“The collective weight of grief from all the families has forced NHS England to acknowledge for the first time there is a massive problem in maternity and invest to change it. This is a step change that hasn’t happened before. Over the years people told us we wouldn’t get anywhere, the system was too big, it would never change. We have proved them wrong.”
The inquiry into Shrewsbury and Telford Hospital Trust, led by Donna Ockenden, published its first report in December. It revealed widespread problems at the trust and a poor culture that forced women to undergo traumatic births to avoid caesarean sections. On some occasions this left babies with fractured skulls and broken bones.
A total of 13 women died giving birth at the trust between 2000 and 2019 and the trust is facing a separate police investigation.
Announcing the investment, Sarah Jane Marsh, chief executive of Birmingham Women’s and Children’s Trust and lead for maternity improvement across England, said that despite improvements over the past five years there had been “some awful stories, where we know that in either individual pockets in services, or sometimes across entire services, we have let women and families down collectively, and often we do see clustering. We can’t say that they are related to just one-off incidents or isolated happenings.”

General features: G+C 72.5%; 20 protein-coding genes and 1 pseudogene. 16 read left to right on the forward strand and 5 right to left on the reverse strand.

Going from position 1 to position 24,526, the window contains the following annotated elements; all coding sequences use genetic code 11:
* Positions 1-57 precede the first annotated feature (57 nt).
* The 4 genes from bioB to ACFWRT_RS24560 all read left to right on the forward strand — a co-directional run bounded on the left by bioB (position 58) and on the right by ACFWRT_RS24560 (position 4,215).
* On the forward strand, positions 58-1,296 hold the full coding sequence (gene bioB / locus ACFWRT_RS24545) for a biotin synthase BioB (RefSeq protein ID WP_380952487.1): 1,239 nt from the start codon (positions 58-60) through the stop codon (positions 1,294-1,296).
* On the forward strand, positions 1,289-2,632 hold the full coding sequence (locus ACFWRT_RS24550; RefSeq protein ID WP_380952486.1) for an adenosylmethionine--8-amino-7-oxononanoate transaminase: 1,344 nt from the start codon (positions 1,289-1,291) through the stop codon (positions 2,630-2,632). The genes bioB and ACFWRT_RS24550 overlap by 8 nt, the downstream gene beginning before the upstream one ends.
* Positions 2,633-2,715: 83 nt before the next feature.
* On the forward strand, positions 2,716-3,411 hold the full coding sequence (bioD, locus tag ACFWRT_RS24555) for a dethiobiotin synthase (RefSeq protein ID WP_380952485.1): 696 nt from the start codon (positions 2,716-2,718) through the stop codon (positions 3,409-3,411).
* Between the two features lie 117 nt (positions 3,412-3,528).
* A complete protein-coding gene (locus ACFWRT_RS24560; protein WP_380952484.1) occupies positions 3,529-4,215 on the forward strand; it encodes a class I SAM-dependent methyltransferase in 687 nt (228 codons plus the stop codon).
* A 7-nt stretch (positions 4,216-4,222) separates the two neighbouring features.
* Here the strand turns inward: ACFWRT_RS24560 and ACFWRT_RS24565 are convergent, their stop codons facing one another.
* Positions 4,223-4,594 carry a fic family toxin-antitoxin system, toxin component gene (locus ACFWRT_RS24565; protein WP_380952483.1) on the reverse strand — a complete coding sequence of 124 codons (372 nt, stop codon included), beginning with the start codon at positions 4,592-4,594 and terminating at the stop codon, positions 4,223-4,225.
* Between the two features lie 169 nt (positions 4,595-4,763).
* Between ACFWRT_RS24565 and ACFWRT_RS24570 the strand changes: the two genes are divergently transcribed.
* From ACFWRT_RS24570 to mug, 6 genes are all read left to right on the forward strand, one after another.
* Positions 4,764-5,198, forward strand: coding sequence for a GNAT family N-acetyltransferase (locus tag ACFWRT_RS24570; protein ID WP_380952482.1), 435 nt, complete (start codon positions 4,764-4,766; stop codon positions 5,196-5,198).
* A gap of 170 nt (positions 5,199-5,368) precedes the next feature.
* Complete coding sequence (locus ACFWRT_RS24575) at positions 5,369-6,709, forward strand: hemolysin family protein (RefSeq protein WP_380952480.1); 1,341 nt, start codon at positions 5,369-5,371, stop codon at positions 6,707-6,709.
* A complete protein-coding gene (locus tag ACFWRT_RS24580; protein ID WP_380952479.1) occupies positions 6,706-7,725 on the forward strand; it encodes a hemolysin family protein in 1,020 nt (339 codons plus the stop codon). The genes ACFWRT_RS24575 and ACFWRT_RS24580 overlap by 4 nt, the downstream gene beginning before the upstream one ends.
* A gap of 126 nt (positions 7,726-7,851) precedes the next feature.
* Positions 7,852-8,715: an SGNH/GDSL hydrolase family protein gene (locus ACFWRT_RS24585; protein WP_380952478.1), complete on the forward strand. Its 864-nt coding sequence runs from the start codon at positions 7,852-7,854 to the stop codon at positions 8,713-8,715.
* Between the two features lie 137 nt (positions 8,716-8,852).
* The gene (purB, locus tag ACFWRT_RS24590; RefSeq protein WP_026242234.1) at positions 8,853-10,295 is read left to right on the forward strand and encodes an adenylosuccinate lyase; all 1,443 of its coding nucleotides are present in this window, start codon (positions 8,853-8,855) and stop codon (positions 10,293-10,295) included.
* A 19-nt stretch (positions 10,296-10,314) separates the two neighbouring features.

NHS England’s chief nurse Ruth May said the findings from the Shrewsbury inquiry were “harrowing” adding: “I recognise the deep and lasting impact on those families who have lost loved ones, and those who continue to live with the injury and the trauma that has been caused.